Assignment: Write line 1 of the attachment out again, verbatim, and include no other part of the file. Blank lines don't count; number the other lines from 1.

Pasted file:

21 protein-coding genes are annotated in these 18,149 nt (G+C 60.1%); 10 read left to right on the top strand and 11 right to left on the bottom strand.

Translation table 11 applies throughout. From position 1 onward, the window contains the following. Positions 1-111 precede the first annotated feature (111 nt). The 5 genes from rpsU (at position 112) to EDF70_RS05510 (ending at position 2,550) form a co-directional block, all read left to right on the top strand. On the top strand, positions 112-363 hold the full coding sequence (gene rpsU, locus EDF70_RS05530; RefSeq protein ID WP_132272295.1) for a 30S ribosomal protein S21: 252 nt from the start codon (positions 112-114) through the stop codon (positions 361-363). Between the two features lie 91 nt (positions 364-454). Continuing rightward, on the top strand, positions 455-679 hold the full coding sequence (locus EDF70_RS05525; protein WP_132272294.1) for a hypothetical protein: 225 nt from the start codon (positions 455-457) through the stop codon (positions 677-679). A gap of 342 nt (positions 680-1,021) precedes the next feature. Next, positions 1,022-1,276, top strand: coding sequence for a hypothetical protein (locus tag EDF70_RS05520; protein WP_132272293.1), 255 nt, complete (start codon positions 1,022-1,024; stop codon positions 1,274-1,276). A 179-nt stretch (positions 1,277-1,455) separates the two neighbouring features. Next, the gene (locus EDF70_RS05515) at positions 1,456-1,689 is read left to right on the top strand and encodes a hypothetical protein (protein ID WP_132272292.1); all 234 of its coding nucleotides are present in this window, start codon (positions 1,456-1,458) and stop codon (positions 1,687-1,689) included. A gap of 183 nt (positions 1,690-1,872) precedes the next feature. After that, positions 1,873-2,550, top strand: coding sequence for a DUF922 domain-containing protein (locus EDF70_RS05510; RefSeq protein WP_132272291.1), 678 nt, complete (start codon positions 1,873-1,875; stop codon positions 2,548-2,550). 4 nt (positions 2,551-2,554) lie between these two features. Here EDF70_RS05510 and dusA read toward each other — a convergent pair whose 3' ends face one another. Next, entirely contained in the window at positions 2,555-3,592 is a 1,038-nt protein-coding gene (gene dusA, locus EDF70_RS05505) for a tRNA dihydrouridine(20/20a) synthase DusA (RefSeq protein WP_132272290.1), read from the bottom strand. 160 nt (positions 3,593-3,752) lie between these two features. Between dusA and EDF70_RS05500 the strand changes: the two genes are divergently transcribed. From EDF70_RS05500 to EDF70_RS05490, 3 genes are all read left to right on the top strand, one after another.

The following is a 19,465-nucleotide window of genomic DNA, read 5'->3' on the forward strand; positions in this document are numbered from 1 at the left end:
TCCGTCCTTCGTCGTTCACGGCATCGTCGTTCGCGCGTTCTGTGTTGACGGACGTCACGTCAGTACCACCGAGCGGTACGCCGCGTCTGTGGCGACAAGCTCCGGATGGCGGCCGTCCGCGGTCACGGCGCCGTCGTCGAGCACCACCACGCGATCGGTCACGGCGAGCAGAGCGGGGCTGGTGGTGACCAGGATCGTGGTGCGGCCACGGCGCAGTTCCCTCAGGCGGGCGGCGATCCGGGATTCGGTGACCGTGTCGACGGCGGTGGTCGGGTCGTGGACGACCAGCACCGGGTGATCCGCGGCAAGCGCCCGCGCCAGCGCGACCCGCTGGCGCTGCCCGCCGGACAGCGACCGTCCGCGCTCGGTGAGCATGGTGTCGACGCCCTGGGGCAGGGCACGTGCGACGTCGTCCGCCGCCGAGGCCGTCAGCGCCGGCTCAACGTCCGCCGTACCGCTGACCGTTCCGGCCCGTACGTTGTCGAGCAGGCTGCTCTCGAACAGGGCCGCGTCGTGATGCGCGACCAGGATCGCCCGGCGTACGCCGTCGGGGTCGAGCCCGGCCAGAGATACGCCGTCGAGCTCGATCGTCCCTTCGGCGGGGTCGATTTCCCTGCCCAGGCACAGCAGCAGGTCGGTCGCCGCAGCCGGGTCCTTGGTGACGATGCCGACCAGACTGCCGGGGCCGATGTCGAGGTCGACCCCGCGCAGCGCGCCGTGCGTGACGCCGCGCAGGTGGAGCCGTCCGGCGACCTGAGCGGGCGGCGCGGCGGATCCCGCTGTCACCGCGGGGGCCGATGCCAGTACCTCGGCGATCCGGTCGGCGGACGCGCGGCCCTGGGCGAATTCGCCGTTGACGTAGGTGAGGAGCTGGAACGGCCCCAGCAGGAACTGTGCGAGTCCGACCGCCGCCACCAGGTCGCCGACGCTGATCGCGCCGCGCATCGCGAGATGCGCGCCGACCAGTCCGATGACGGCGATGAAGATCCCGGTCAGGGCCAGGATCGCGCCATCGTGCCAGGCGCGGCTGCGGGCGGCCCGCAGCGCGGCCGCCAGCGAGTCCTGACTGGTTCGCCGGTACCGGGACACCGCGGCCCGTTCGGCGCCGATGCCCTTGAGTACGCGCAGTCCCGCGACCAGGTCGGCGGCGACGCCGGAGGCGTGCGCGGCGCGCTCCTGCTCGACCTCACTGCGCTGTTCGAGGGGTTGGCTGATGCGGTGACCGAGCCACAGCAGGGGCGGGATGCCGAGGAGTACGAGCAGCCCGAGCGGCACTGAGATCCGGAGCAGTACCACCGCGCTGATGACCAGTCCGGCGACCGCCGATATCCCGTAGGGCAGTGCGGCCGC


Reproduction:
21 protein-coding genes are annotated in these 18,149 nt (G+C 60.1%); 10 read left to right on the top strand and 11 right to left on the bottom strand.